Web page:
By late November, the Jets usually are already thinking about the next season. When the playoffs are out of the range of possibility, it’s not hard to turn your attention to the NFL Draft.
This year, though, the Jets are 6-4, in the thick of the playoff race — and yet it’s fair to wonder about the future as they prepare for Sunday’s home game against the Bears. The future at quarterback, at least. Wednesday, coach Robert Saleh benched Zach Wilson, the purported franchise quarterback, due to poor performance. He’ll be the third-string quarterback (and inactive on game day) until further notice.
That’s not a ringing endorsement for his future with this franchise, though Saleh said this isn’t the end of the road for Wilson with the Jets.
“He’s capable of so much more than what he’s playing at,” Saleh said. “The issues for him are so fixable, but I think he just needs to be able to reset to get those things fixed. We haven’t wavered in our belief that he’s going to be the future of this franchise. We have not. Like I said, we have every intent to get him back on the football field at some point.
“Consider it a slingshot,” Saleh said. “You might get pulled back a little bit, but I think when we let go, it’s just going to take off.”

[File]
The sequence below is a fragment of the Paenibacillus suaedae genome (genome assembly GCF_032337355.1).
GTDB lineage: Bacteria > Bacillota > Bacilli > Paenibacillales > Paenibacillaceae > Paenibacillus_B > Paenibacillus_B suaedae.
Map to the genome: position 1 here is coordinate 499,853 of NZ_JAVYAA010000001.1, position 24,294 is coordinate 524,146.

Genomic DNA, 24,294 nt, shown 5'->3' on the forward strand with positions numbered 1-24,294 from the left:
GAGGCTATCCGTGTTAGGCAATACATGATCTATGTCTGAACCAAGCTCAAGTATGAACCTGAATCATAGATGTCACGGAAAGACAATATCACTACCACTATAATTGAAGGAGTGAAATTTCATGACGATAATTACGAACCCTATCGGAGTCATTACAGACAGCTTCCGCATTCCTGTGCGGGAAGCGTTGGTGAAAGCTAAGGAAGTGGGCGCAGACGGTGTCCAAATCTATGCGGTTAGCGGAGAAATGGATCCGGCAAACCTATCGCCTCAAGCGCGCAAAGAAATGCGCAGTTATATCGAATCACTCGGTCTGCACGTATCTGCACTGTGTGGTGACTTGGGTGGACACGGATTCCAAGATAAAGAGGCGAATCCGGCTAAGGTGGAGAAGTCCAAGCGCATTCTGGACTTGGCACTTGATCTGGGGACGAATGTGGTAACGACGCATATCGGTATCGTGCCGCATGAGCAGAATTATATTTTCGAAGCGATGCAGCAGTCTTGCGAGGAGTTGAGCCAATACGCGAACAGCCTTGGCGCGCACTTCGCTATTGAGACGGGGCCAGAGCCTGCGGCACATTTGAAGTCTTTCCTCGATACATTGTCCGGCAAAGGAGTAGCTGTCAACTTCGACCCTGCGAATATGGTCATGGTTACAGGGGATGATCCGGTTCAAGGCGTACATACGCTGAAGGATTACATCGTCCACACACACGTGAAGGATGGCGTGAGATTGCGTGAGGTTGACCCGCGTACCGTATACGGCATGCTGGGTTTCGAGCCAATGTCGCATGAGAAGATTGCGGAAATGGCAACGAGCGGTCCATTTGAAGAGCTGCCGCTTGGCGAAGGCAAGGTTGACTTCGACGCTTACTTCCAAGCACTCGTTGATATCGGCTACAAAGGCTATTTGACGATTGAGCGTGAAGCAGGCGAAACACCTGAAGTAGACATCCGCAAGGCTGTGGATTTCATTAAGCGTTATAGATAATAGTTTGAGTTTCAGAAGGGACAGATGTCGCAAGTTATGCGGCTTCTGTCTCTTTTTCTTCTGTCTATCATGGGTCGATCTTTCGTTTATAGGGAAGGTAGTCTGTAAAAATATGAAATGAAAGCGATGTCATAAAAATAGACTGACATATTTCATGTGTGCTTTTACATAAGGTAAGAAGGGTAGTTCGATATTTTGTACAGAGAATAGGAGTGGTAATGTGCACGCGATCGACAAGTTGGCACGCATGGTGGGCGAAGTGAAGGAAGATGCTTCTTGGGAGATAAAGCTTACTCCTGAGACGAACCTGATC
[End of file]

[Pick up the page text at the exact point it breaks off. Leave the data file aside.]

Rosenblatt: Jets’ Zach Wilson benching is a bold decision — and the right one
The Jets obviously believed in Wilson’s talent. They wouldn’t have picked him second overall (ahead of Bears quarterback Justin Fields) just 19 months ago otherwise. But through 20 games, Wilson has been a massive disappointment, and statistically one of the worst highly drafted quarterbacks in recent memory.
It’s fair to wonder if the Jets truly view Wilson as their future, especially as it becomes clearer that this is a playoff-caliber roster in need of a playoff-caliber quarterback. Maybe that will wind up being Mike White, but that remains unclear. More likely, the Jets will bring in someone new in 2023, whether to compete with Wilson in training camp or to replace him entirely.
We narrowed the options down to some notable candidates who could be acquired via free agency, trades or the NFL Draft — with the most obvious name at the top of the list.
1. Jimmy Garoppolo (49ers): When Wilson got hurt in the preseason, a contingent of fans wanted the Jets to make a trade for Jimmy G. Maybe they were onto something. The connection is obvious: Saleh, offensive coordinator Mike LaFleur and many others on the Jets staff coached in San Francisco and developed close relationships with him. The Jets run a similar offensive system to the 49ers, too.
Garoppolo has been stellar since taking over as the starter in place of an injured Trey Lance. In nine games, Garoppolo has thrown for 2,159 yards, 15 touchdowns and four interceptions, completing 67 percent of his passes. Per TruMedia, he ranks fourth among QBs in EPA per dropback. And if he hits free agency, Garoppolo won’t come cheap — each of the 15 highest-paid quarterbacks makes at least $25 million per year.